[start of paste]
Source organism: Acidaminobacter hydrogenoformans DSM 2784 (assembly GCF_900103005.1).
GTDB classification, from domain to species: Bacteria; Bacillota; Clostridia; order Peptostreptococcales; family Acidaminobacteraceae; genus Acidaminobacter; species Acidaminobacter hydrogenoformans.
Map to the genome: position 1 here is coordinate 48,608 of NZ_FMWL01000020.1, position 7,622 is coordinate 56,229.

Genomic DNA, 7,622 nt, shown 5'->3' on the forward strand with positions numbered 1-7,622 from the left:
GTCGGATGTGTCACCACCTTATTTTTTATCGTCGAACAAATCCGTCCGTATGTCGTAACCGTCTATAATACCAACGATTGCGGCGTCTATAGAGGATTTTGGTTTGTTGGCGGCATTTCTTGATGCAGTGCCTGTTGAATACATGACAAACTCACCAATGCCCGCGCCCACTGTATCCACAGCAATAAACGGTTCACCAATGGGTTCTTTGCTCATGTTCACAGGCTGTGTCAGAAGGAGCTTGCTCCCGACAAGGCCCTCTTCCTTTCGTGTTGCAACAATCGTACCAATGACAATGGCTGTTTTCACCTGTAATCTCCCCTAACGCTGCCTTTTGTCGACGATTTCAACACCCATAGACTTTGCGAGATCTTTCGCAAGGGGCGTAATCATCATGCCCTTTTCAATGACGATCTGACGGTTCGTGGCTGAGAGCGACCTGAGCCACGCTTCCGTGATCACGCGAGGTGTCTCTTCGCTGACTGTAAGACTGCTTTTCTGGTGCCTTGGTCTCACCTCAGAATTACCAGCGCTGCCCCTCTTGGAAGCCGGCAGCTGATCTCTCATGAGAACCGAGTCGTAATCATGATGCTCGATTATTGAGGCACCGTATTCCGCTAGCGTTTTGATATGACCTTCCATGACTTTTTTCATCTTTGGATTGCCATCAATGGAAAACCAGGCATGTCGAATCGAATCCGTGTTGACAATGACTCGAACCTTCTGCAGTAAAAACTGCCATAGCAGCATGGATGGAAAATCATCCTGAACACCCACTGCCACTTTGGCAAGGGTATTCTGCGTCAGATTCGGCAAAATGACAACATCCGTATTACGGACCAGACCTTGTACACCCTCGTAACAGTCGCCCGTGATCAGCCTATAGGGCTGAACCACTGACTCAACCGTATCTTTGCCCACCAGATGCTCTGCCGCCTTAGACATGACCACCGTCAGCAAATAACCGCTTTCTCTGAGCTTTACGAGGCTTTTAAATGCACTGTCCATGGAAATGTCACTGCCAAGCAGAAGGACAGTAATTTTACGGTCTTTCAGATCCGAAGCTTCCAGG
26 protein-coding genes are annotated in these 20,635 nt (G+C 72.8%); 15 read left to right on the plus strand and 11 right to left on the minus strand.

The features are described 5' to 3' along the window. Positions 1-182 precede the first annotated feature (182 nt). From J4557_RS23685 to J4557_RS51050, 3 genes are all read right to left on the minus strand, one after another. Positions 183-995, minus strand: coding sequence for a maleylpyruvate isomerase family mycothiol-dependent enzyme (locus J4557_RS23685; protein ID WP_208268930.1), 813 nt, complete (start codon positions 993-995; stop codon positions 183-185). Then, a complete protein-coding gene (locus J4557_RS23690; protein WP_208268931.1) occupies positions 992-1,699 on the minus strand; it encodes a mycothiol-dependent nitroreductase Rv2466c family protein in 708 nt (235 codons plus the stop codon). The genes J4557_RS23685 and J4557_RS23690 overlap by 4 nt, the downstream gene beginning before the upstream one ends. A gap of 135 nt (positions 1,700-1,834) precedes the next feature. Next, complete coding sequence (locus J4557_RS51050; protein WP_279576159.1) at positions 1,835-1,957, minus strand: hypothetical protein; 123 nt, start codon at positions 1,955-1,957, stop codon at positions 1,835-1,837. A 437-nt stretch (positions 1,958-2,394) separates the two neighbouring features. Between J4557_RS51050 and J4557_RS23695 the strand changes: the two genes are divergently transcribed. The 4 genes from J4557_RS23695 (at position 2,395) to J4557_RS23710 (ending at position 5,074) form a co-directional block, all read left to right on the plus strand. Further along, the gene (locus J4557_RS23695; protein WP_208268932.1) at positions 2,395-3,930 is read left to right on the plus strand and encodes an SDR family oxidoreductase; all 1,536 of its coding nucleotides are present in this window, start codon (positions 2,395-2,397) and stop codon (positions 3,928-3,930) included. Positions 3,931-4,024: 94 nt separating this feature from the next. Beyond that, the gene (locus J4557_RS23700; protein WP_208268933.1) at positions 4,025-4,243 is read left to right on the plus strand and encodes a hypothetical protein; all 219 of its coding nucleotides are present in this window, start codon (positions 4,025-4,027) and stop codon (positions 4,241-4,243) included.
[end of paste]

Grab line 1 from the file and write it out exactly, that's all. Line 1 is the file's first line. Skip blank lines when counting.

Source organism: Acidaminobacter hydrogenoformans DSM 2784 (assembly GCF_900103005.1).